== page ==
Tuesday, April 10, 2012

Homemade Natural Toothpaste

Welcome to the April 2012 Carnival of Natural Parenting: Kids and Personal Care
This post was written for inclusion in the monthly Carnival of Natural Parenting hosted by Code Name: Mama and Hobo Mama. This month our participants have shared stories, tips, and struggles relating to their children's personal care choices.

In keeping with this week's blog theme of natural family living and do-it-yourself homemaking, today I am delighted to share a guest post from Nina Litovsky, a local homeschooling and natural parenting mom who has a homemade natural toothpaste recipe that's kid-friendly, easy to make, and good for the whole family!

I make my own homemade natural toothpaste which is completely free of fluoride, preservatives, and any other chemical substances. It tastes good and can be safely swallowed, which makes it a good training toothpaste for little kids. My toddler loves it! It has become our official family toothpaste of choice.

Why homemade?

Initially, I was looking at commercial options. I didn’t want fluoride in the toothpaste because I was concerned about its toxicity and I had doubts about its benefits (but that’s another story). I also wanted something that would be safe to swallow, as I was about to train our baby to brush her teeth. All the commercial brands I found seemed to have some kind of preservatives or other chemical substances and I was not exactly sure that these substances were completely nontoxic.

So I did a lot of online searching and gathered some tips here and there, and finally put together a recipe to make my own toothpaste, which would at least guarantee the quality I was looking for. Also, most homemade toothpaste recipes I saw seemed to be a little complicated and time-consuming. I wanted to create a very quick and easy recipe, with very few ingredients.

The recipe

It is a very simple recipe, requires only 3 ingredients, and is a breeze to make!

Just take equal parts of calcium bentonite clay, xylitol and water. To make a solid, thick toothpaste, first you mix xylitol and bentonite and then add water. (I use water from our filter which blocks fluoride and a bunch of other toxins). You cannot add too little water – always add a bit extra if in doubt. You’ll see this when you start mixing it: if it is too dry, add more water. Mixing should be done in a porcelain, glass, or wood bowl using a porcelain, glass or wooden spatula or similar utensils.

Why porcelain, glass, or wood? Because clay has strong absorbent qualities, and if you use plastic (even BPA-free) or metal utensils, your clay may draw out unwanted plastic or metal particles.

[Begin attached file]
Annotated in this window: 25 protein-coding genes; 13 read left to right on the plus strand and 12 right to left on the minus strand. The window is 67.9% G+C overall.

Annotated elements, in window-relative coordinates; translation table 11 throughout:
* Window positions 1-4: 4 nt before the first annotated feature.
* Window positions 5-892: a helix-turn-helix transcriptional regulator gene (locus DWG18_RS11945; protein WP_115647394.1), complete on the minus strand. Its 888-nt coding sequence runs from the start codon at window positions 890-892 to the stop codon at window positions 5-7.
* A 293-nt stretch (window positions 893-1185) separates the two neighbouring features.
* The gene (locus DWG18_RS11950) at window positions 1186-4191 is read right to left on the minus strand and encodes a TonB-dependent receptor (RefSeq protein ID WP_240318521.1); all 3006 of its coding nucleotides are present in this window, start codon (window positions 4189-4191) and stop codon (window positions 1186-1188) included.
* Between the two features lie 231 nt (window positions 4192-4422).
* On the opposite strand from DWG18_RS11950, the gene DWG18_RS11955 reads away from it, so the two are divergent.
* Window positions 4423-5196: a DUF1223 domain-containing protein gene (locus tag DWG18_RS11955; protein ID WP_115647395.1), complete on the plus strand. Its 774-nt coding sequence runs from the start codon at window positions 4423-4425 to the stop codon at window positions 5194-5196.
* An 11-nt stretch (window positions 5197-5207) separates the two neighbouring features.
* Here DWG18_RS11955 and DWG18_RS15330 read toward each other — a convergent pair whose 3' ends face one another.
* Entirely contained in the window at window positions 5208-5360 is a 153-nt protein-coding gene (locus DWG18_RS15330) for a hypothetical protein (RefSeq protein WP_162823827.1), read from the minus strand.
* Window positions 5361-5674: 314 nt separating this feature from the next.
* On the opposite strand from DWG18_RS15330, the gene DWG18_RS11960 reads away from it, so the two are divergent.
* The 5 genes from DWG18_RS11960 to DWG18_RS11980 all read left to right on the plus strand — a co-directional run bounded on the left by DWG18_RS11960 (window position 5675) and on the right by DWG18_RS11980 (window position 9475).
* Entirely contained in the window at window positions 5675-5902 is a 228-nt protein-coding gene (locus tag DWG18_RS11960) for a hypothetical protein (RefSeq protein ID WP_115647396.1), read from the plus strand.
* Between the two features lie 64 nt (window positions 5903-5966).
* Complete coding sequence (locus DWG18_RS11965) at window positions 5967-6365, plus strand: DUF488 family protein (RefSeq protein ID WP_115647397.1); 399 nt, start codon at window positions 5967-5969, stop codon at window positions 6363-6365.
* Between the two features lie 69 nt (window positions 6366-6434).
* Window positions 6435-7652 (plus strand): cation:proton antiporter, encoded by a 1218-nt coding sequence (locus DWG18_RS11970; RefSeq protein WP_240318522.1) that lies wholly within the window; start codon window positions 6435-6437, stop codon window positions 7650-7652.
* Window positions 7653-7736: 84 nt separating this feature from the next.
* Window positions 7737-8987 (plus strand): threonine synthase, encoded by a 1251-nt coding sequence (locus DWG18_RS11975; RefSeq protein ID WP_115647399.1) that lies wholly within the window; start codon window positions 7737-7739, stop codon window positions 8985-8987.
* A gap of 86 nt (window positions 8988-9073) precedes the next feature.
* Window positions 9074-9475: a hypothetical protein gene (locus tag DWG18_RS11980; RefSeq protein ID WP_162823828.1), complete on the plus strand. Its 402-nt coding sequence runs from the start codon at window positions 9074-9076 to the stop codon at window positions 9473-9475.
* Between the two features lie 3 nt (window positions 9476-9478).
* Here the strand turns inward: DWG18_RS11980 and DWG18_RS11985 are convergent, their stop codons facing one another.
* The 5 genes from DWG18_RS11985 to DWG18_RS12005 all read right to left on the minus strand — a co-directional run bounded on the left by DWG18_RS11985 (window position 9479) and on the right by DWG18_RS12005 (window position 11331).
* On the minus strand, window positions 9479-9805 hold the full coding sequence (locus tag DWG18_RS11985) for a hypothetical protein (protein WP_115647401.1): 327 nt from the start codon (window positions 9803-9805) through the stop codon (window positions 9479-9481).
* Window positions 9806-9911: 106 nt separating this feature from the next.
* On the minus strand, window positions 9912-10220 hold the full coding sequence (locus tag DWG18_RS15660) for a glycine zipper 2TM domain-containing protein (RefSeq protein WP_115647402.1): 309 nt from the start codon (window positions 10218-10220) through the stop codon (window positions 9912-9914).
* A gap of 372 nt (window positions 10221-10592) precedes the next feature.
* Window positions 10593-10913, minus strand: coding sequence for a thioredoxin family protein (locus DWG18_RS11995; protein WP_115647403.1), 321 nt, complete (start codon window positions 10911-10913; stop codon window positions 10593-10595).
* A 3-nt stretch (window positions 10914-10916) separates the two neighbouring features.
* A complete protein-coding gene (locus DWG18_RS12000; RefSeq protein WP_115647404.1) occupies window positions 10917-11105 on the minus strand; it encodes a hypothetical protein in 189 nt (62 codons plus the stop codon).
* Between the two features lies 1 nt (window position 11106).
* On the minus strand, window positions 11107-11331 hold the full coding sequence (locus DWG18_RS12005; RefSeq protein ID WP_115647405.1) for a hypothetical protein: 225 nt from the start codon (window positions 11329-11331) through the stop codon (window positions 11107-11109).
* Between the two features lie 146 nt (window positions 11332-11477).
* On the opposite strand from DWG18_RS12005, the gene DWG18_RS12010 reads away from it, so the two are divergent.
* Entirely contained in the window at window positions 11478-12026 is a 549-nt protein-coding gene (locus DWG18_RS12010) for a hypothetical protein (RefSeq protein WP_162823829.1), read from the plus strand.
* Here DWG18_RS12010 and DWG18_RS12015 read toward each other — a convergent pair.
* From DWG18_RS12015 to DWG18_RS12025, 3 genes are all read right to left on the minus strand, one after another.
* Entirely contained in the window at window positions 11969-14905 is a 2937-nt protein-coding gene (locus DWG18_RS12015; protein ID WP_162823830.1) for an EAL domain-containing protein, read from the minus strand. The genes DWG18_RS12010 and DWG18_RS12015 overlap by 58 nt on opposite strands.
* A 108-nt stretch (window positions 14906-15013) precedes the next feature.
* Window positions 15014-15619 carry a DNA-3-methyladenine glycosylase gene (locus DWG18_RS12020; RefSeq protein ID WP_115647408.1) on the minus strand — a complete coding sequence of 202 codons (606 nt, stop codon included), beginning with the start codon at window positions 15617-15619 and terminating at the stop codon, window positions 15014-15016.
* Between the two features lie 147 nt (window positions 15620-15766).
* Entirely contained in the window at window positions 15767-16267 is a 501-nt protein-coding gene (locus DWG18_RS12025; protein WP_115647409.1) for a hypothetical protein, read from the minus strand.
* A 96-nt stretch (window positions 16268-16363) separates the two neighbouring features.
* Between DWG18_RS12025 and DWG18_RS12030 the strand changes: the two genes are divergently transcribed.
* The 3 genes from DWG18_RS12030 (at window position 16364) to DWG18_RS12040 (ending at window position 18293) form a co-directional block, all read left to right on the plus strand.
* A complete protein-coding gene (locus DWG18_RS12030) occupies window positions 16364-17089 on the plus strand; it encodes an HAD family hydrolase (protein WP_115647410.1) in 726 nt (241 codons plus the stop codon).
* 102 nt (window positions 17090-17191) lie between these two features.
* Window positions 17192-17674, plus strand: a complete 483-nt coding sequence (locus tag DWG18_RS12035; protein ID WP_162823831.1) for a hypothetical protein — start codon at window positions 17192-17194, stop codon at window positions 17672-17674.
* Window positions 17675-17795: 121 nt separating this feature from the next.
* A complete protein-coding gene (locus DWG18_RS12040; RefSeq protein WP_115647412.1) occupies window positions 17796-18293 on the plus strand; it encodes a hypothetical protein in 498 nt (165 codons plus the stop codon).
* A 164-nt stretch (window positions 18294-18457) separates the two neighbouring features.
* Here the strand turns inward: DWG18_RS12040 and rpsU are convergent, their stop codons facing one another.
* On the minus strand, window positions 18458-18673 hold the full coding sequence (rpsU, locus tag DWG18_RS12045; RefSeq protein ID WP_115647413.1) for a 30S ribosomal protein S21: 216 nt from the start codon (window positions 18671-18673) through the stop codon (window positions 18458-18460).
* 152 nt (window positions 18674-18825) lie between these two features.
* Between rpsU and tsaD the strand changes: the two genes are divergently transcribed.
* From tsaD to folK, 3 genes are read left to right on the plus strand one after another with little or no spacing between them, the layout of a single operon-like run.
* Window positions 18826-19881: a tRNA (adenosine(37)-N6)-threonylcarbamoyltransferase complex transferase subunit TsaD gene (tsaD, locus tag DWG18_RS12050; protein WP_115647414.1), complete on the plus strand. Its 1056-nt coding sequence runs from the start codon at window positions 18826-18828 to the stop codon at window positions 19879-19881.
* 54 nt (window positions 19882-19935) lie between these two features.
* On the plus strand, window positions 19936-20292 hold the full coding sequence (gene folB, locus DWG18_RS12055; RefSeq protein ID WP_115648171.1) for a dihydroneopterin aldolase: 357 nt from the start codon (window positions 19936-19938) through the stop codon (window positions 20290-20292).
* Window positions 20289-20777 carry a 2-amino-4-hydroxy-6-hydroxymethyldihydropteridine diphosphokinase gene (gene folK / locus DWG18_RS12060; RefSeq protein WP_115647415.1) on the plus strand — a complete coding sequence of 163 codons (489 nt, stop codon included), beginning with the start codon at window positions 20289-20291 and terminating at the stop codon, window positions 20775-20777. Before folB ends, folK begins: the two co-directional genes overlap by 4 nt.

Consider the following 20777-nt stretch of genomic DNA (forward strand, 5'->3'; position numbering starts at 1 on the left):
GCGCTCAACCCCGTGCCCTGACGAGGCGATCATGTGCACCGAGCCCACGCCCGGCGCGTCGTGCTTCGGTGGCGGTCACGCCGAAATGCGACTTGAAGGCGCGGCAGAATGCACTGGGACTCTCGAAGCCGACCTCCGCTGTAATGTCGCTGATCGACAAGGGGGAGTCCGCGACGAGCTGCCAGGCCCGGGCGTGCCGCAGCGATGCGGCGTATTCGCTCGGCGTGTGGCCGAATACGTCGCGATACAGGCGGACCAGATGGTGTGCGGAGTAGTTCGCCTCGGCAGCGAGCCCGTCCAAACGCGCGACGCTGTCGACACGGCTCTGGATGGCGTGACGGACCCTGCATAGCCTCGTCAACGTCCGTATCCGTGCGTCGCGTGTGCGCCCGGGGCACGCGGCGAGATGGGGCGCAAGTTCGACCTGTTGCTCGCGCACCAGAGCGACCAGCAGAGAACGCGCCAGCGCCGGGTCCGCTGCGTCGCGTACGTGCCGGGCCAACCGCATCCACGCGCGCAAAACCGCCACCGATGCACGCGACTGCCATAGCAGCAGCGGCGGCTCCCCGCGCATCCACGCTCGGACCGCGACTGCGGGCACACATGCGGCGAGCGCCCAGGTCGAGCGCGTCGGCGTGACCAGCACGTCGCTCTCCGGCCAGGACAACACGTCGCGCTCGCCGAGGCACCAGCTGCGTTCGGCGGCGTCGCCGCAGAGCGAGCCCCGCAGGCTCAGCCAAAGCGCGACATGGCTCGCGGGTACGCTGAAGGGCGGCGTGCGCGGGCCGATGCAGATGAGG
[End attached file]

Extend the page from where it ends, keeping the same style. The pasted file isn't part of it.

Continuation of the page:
The resulting toothpaste mixture looks like clay. Xylitol is a natural sweetener so it tastes good. If you’re feeling adventurous you can mix in veggie-based dyes or flavors.

How to use it

Open the jar, scrub with your toothbrush in a circular motion to get a good chunk of the paste smeared onto your brush. Brush one jaw, rinse and repeat. Or experiment to see what works for you. The idea is to smear a good amount of the paste onto your teeth. After you rinse your mouth, don’t worry if some of the paste is still stuck to your teeth. It will dissolve but in the meantime in will collect the bacteria.

How to store it

The toothpaste can be stored in a glass jar or a wooden/bamboo container (I’d say glass is better around sink moisture). It shouldn’t go "bad," but it is a good idea to cover it up, not airtight though. What works best for us so far is the jar pictured in the photo above. The lid is a little loose and allows for some air circulation inside the jar. You might want to experiment to see what works best for you to prevent mold.

For hygienic reasons each person should have their own container.

As for the toothbrush, it might be hard to completely rinse off the sticky paste. What I do is rinse the toothbrush a little bit and then put it in a glass of water and keep in there. The water in the glass will get a little “muddy” because of the clay but it’s ok. I think that the clay, due to its antibacterial qualities, will cleanse your brush the same way it cleanses your teeth. Eventually most of the clay should dissolve in water by the time of your next tooth brushing.

Where to buy the ingredients

Both bentonite and xylitol can be bought in bulk in 5-pound bags. Make sure that both are made in the USA (and that xylitol is not from corn but rather from birch, which is another sign it is made in the USA). Bentonite can be bought from BestBentonite.com. Please note: although it may not be immediately clear from the description on that website, they sell calcium bentonite, which is what we are using in the recipe.

Or you can buy on Ebay from the same supplier. As for xylitol, it looks like it is getting more popular, hence competitive pricing on Amazon.

Why bentonite clay

Bentonite is known to have some antibacterial properties, but how these work in a toothpaste is not presently known. It is a mild abrasive and therefore has cleansing qualities. Basically, the clay sticks to your teeth and draws out plaque and bacteria. You can do your own research on the benefits of bentonite using these sources:

Bentonite and Gum Disease
Medicinal Uses of Bentonite

Disclaimer

I am not a chemist or a dentist and I don’t guarantee that my recipe works for everyone. It seems to work for my family and my dentist doesn’t complain. According to my research, bentonite has cleansing and antibacterial qualities and is good for the gums, and xylitol is known to help prevent tooth decay. So I'm sharing this recipe with the hope that it would work for you or inspire you to try your own. Please don’t expect this toothpaste to heal your teeth in case you already have cavities. I personally don’t believe ANY toothpaste can heal existing cavities. This toothpaste is for preventive care only and doesn’t replace other important ways to care for your teeth, such as frequent flossing and good nutrition.

Nina Litovsky is a homebirthing, homeschooling, natural parenting mom living with her husband and two young children in Newton, Massachusetts. Besides parenting, Nina runs her own home-based web design studio and enjoys a variety of hobbies such as flute, tennis, and mixed martial arts.



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20 comments:

  1. Parents need to remember that until children are about the age of eight they don’t have the manual dexterity to brush all of the plaque off by themselves. Power toothbrushes help and parents need to double check the brushing prowess of their kids.